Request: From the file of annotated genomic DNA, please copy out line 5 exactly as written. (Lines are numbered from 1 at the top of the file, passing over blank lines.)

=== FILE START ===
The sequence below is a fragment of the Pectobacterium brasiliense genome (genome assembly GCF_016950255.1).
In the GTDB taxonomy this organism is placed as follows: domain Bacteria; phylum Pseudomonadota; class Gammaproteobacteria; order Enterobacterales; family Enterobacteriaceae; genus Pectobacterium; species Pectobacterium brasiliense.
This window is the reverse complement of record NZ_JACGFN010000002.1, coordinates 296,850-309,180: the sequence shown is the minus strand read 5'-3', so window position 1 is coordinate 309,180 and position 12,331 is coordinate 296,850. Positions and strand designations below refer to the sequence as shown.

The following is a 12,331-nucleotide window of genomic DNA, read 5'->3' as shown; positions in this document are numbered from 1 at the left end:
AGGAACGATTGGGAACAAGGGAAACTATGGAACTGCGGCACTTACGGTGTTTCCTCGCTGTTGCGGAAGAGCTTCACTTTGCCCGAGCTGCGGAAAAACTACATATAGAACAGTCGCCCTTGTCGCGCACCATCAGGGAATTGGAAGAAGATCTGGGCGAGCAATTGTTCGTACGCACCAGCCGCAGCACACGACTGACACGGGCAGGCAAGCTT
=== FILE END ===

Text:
AGGAACGATTGGGAACAAGGGAAACTATGGAACTGCGGCACTTACGGTGTTTCCTCGCTGTTGCGGAAGAGCTTCACTTTGCCCGAGCTGCGGAAAAACTACATATAGAACAGTCGCCCTTGTCGCGCACCATCAGGGAATTGGAAGAAGATCTGGGCGAGCAATTGTTCGTACGCACCAGCCGCAGCACACGACTGACACGGGCAGGCAAGCTT